Wednesday, December 2, 2015

Hyde Park

Since Fairmount and Hyde Park are so close together, passengers essentially get a choice between the two. There are advantages to both. Since Hyde Park is on the busy Providence Line, as well as the Franklin Line, it gets frequent service, while Fairmount does not. That said, if you're looking for a station that's not terrible, Hyde Park isn't the place for you...

The entrance to the inbound platform - ramp on the left, stairs on the right.
The pedestrian entrances to Hyde Park are just kind of...there. I mean, there aren't any signs to mark that they lead to a train station. That said, both platforms get a set of stairs and a ramp that lead from River Street. Of course, the ramps have rusting metal shelters above them and the stairs are entirely metal and feel dangerous, but...well, no buts! That's horrible!

The station's parking lot.
Of course, there's a way for cars to get into the station, too. A T symbol along Hyde Park Ave marks the side street where cars can turn to go to the station. There, one can find a sizeable parking lot (considering the urban surroundings), with 121 spaces. And since about 60% of these spaces are available on weekdays, it's safe to say that there's more than enough parking.

Looking down the platform.
Okay, look, this station is just decrepit. I mean, the first of its many problems is the horrible bare asphalt of the platforms. Or at least, it would be bare if it wasn't in such awful condition. The outbound platform is a mess, with these old chain link fences and a wall that's falling apart, plus some sort of mechanical box that makes a bunch of noise. The inbound side has a shelter, but it's not where the boarding platform is, so it's kind of useless.

An old "honor box" and some bike spaces.
Further down the platform on the inbound side, there are a few bike spaces, which is a good thing. However, it has to be said that this station has no pedestrian level crossings across the tracks. Now, I'm not saying that's a bad thing in this case, since high-speed Amtrak trains can pass through without warning. That said, since there's no footbridge, people coming back from Boston on the outbound side have to walk all the way up to River Street, cross over, and then walk all the way back down the inbound side in order to get to their cars or bikes. A footbridge to shorten that walk would be great.

The outbound boarding platform.
Hey, speaking of long walks, this station was ingeniously designed to give commuters exercise! See, what they did was stick the boarding platforms at the veeeeeeeerrrrrrryyyyy end of the station, as far away from the entrances as possible. Fantastic! And your reward for the needlessly long walk? You get to sit at the one bench provided (assuming it's not already taken), situated under a metal shelter, which is rusting like everything else at this station. Brilliant.

No train pictures, unfortunately, but here's a view of the outbound platform near the pedestrian entrances. It's just so...awful.
Station: Hyde Park

Ridership: I expected the ridership here to be higher, but it's actually quite low. Hyde Park only gets 148 weekday average inbound riders - less than neighboring Fairmount. Of course, Hyde Park might get outbound riders, too. Or maybe Fairmount gets more people because it's an exponentially better station...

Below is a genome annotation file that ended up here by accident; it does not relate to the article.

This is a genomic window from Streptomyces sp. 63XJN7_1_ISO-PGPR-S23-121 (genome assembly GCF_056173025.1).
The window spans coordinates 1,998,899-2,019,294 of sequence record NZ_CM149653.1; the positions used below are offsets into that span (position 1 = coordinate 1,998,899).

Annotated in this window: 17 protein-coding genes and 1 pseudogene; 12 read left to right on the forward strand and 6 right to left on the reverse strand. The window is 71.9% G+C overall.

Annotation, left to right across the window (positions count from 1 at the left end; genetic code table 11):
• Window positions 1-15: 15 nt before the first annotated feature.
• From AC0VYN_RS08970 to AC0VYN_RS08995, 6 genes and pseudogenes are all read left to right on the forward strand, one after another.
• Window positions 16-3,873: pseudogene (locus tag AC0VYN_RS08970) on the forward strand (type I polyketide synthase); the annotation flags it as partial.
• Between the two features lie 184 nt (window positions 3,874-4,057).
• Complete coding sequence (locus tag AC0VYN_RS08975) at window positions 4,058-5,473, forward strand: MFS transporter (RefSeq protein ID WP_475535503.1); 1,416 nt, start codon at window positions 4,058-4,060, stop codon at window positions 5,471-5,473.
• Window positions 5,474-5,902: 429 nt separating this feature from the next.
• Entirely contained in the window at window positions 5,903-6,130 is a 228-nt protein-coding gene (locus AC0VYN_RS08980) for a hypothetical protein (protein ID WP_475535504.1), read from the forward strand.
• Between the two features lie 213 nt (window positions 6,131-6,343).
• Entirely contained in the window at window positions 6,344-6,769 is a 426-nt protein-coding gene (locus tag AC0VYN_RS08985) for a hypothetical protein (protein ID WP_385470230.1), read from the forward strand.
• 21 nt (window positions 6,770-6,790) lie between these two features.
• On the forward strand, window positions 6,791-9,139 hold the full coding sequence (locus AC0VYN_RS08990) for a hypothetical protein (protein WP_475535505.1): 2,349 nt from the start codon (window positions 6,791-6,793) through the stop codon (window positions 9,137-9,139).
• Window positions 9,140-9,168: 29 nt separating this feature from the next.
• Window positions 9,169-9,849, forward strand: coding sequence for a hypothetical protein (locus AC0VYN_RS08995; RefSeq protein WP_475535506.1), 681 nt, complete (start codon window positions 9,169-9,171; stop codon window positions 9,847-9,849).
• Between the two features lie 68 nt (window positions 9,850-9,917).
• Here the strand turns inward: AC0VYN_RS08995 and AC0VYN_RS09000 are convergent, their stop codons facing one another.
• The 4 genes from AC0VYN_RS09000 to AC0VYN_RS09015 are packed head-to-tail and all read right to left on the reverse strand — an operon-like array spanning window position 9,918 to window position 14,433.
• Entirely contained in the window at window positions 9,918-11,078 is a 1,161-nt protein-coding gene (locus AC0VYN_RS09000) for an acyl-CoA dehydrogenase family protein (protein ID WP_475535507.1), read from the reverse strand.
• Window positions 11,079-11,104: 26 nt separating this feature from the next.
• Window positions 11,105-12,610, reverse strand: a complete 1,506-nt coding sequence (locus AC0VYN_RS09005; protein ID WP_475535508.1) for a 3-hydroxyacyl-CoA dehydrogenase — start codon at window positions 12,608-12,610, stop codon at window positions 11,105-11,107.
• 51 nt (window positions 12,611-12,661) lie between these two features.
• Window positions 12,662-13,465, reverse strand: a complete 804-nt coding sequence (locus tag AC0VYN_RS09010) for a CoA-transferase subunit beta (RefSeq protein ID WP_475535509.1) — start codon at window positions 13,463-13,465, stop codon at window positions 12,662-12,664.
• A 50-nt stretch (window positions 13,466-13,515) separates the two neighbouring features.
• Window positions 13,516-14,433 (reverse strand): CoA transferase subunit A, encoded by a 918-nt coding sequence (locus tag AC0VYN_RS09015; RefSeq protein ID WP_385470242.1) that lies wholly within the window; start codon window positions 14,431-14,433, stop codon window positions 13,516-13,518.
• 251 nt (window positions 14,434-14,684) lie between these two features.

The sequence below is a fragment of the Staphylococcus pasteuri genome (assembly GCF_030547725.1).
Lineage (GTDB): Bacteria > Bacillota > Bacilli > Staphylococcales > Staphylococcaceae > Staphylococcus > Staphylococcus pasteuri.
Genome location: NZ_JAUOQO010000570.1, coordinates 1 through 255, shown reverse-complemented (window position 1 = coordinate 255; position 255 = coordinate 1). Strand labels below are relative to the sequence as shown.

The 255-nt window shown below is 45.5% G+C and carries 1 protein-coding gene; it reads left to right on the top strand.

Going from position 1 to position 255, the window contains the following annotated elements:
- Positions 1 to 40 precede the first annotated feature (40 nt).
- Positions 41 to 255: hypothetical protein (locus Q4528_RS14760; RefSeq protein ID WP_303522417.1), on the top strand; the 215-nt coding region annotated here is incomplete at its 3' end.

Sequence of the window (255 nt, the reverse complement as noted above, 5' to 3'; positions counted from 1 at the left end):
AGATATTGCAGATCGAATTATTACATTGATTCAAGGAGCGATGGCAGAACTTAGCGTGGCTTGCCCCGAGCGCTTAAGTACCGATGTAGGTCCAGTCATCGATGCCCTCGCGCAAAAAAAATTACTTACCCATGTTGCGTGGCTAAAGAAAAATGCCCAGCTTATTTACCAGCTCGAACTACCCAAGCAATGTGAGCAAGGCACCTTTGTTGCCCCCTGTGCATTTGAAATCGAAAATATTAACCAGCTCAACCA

Pros: It has a parking lot and it's accessible. Okay, now let's get to the bad stuff.

Cons: Simply put, this station is decrepit. I mean, there's no other way to say it. Walls are in terrible condition, the asphalt is worn and uneven, and all the metal is rusting - including the metal that the stairs and ramps are made of! Also, the boarding platforms are as far from the entrances as they could be, which is just annoying. At least they have benches, I suppose.

Nearby and Noteworthy: Just like Fairmount, Hyde Park is quite close to Cleary and Logan Squares. In this case, it's closer to the former than the latter, but the two squares are basically right next to each other, anyway.

Final Verdict: 4/10
I gotta give this place some credit for having the bare minimum requirements of a Commuter Rail station: accessibility and parking. But seriously, Hyde Park is a station in desperate need of some sort of overhaul. I mean, based on the state of it, it can't have been renovated for decades! Wait...it was rebuilt in 1987? That's not even 30 years ago! Wow, that's embarrassing for this place...

Latest MBTA News: Service Updates

4 comments:

  1. Another reason Fairmount might get more boardings: All the Fairmount Line stations (except Readville) are the same fare as the subway - part of the state's commitment to bring subway-like service to the line (one of these decades). Hyde Park, though, has traditional commuter-rail fares. So it's a lot cheaper to go over a few blocks to Fairmount.

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    Replies
    1. Oh, of course! I didn't even think of that! Wow, that makes Hyde Park even worse, honestly...but at least it's cheaper going outbound, I guess.

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    2. It also means that the cheapest way to get from Providence to Boston on the Commuter Rail is actually to take the train to Hyde Park (since that's an interzone fare), walk over to Fairmount, and take the Fairmount Line the rest of the way in (since that's only a Zone 1A fare). You save a whole $2.65 that way!

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    3. That's crafty! I mean, assuming the schedules all work out, at least. Wow, I might want to try that next time I go down to Providence.

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